“The market is driven by human emotions,” says Mario Savides, chief scientist on the project. “What came to us is, can we abstract things like expression or movements as early indicators of volatility? Everyone is excited, everyone is just shrugging their shoulders or scratching their heads or leaning forward… Did everyone have a reaction within the five-second time frame?”
The main phase of the study will take place over a 12-month period starting in the third quarter of 2023, and will include about 70 traders at investment firms located mostly in the United States. They will all have cameras installed on their computers to record their faces and gestures throughout the day, according to Savvides. The cameras will be linked to software from Oosto, an Israeli company formerly known as AnyVision Interactive Technologies Ltd. , which hopes to develop a system that alerts traders to trends, or a volatility indicator that can be sold to investment firms.
Oosto, which makes facial recognition scanners for airports and workplaces, declined to name the companies in the study, but said those companies will get early access to any new tool that comes out of the research. Everyone’s snapshots will remain on their computer or in their physical locations; Only the data and numbers representing their expressions and gestures will be uploaded to the researchers.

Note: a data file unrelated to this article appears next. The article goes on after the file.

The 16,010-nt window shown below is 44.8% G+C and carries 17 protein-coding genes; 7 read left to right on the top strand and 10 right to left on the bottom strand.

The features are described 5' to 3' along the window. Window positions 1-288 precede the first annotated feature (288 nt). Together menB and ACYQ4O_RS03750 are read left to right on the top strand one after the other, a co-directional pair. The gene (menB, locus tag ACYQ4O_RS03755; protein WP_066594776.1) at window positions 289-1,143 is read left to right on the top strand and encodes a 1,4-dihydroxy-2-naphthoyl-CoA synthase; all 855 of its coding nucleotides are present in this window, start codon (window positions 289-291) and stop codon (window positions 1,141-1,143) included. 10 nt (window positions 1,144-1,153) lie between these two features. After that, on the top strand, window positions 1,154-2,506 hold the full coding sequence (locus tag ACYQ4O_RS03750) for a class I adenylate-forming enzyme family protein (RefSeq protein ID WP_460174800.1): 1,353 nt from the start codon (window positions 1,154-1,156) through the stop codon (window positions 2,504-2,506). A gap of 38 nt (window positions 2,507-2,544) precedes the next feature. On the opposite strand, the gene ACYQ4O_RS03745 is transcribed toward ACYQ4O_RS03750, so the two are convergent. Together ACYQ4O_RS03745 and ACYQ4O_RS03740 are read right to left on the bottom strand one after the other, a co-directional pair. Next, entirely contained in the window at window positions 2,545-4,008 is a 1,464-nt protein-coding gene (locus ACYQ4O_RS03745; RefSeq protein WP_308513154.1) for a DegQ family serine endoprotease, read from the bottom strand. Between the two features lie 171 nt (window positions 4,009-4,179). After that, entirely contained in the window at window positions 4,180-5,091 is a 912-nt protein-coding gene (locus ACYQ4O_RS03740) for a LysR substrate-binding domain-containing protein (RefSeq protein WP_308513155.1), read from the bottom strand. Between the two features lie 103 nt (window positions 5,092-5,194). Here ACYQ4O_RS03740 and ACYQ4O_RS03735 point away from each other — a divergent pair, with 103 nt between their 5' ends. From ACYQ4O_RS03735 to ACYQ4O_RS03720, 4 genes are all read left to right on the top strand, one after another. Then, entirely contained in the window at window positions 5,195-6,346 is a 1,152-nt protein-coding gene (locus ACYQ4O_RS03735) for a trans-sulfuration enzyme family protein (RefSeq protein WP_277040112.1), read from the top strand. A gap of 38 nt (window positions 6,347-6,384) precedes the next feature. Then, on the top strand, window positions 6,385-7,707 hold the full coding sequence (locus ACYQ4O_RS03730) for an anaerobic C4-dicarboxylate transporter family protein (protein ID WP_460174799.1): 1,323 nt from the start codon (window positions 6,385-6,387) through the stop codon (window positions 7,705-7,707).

A person’s face is made up of 68 different points that change frequently, according to Savides, who co-authored a study on facial “landmarks” in 2017.
Its system will also track a trader’s gaze to see if they are talking to a colleague or looking at their screen, and noticing if their peers are doing the same. “We have a whole bunch of search algorithms that we’ll test to see if they correlate with a market signal,” Savvides said. “We are looking for needles in a haystack.”
Advertisers already use facial analysis to study how exciting an ad is, while retailers use it to see how bored customers are and hiring managers to determine whether a job candidate is motivated enough, somewhat intimidatingly.
Studying the stock market at first glance seems more miserable. Trading algorithms have tried for years to profit from information from weather, social media or satellites, but there is something offensive about the traders themselves being exploited for data. It can also be argued that the researchers put traders into a never-ending feedback loop as their actions and decisions become derivative and their lemon-like behavior is magnified. If you think that the market is already driven by a herd-like mentality, you can probably make it worse – but that’s how the market works too.
“Everyone on the street is talking,” says a London trader (not part of the study), who said they might find such alerts about their peers’ feelings helpful. “The whole part of doing what we do is discussing ideas and sharing information… Nonverbal communication is tremendous.” Years ago, trading floors were noisy places where people would often talk on three or four phone lines at the same time; Now many people communicate through chat rooms and talk is minimal.